When I was a child, I didn’t realize how fortunate I was to be my father’s daughter. Daddy loved his family and could be very generous in the right circumstances, but he was also thrifty and strict and too much of a scholar for my tastes. Now, of course, I see things differently. We traveled the world because he loved traveling and learning, but he also because he wanted his children to have those experiences.

And I’m grateful.


The picture at the top of this page is from a color slide taken by my father, Oliver S. Page, in 1958. The caption was added by my mother many years later when she had the slide turned into a print. Unfortunately, the digitized version looks better in black and white.

From Criminal to Conqueror

Monday, April 2, 2018

This post is reprinted from April 9, 2012.


On Easter morning 1958, I attended the Easter service at the Garden Tomb. That’s when my father took this picture.

The service was in Arabic, so I didn’t understand any of it. Also, the tomb’s authenticity is questionable. Still, it was a great setting to celebrate a man who died as a criminal and rose as a conqueror.

To use Paul’s words from I Corinthians 15:54-57:

“Death is swallowed up in victory. O death, where is your victory? O death, where is your sting?” The sting of death is sin, and the power of sin is the law. But thanks be to God who gives us the victory through our Lord Jesus Christ.

In his rising, Jesus conquered death and sin.

That’s something I could never have done. I’m responsible for the sin, but not for the victory.

A victory he obtained for me and for you at great cost to himself.

And I’m grateful.

Christ is risen! He is risen indeed!


Who Ever Heard of Maundy Thursday?

Monday, March 26, 2018

This post is reprinted from March 25, 2013.


When I grew up, we always went to church on Maundy Thursday. It was an important day to my father, and it’s an important day in my current denomination.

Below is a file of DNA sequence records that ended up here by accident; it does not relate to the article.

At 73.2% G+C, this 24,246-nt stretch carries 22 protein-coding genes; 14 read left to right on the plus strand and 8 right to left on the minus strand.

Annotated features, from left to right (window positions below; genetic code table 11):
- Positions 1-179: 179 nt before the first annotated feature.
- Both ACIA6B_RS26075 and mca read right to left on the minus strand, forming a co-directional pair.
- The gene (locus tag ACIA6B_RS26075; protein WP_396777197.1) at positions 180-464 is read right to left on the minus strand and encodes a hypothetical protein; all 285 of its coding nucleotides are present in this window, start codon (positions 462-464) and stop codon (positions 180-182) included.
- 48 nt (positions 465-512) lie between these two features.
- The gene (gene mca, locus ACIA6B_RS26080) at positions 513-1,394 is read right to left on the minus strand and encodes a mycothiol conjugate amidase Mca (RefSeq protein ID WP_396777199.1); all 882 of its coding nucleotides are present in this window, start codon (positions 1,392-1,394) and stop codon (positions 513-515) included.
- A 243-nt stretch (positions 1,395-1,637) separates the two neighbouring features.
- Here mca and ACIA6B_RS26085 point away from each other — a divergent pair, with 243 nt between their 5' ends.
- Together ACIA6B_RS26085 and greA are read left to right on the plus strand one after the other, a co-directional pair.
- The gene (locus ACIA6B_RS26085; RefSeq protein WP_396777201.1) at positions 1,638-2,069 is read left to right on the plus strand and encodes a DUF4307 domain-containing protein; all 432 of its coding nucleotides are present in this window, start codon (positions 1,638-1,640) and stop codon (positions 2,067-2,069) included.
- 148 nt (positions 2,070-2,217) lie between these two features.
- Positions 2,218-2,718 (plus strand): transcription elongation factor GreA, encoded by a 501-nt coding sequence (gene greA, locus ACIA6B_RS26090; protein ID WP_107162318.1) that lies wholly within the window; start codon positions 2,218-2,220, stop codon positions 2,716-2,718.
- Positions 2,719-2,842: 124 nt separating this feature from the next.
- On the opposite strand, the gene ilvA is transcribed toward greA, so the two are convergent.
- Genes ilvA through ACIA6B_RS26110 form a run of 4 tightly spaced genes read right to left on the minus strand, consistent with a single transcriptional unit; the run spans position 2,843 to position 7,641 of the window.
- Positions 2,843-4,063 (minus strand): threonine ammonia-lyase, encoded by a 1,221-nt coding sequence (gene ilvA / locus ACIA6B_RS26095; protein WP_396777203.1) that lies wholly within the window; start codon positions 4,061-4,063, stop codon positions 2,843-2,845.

But many Christians don’t even know what it is.

Maundy Thursday commemorates the Last Supper. That’s when Jesus and his disciples celebrated the Passover meal in an upper room and Jesus instituted the Lord’s Supper (also called “Holy Communion” and “the Eucharist”). The same meal where Jesus told his disciples that they were to serve one another and washed their feet as an example to them.

The commonly accepted derivation of the term “Maundy” is that it comes from the Latin word “mandatum,” meaning mandate or commandment. After washing the disciples’ feet, Jesus told them, “A new commandment I give to you, that you love one another: just as I have loved you, you also are to love one another.” (John 13:34 ESV)

Jesus left the upper room with a heavy heart. He knew he would be crucified the next day, but he did it for us because he was our servant.

And our Lord.

That’s why I celebrate Maundy Thursday.


The picture is called “Christ Washing the Feet of His Disciples,” and the artist is Nicolas Bertin. The painting was created sometime around 1720 or 1730 as an oil on panel. It is in the public domain because of its age.

From Celebrity to Criminal

Monday, March 19, 2018

This post is reprinted from April 2, 2012.


No, this post isn’t about Lindsay Lohan or Mike Tyson or Paris Hilton. A hundred years from now, they will have faded from the public memory.

That’s something they don’t share with the man who rode into town to cheering crowds on a Sunday, only to be mocked and executed as a criminal before the week was up. Events we are still talking about 2000 years later.

Talking about and celebrating. My father took this picture while my family was attending the Palm Sunday festivities in Jerusalem in 1958.

Lindsay and Mike and Paris didn’t lose their celebrity status when they were convicted of their crimes, and neither did Jesus of Nazareth.

But here is the crucial difference: Jesus was sinless. He had no guilt to convict him.

Well, that isn’t quite true.

He was guilty of love. A love so great that he paid the penalty for the sins of all humankind.

His heart was heavy and he died in anguish. But he did it by choice.

For me. For you.

And that’s something to remember not just during Holy Week but every day of the year.

The Importance of Sound Theology

Monday, March 12, 2018

I belonged to six Presbyterian churches as I grew up, but I had only one minister. And Daddy was a strong Christian whose sermons were firmly grounded in the Bible.

When I went to college, I visited several churches and ended up attending Third Reformed (in Holland, Michigan). Like the churches from my childhood, Third’s teaching was rooted in solid theology.

So when I moved to Chicago for graduate school, I expected to find more of the same. Unfortunately, not all churches and ministers are alike, even within the same denomination.

I visited two or three churches in Chicago looking for a place to belong. It was probably my second time at Fourth Presbyterian Church when I heard an announcement that they were still looking for Sunday School teachers. Although I hadn’t heard the senior minister preach yet, it was a Presbyterian church, so how could I go wrong? That’s what I thought at the time, anyway.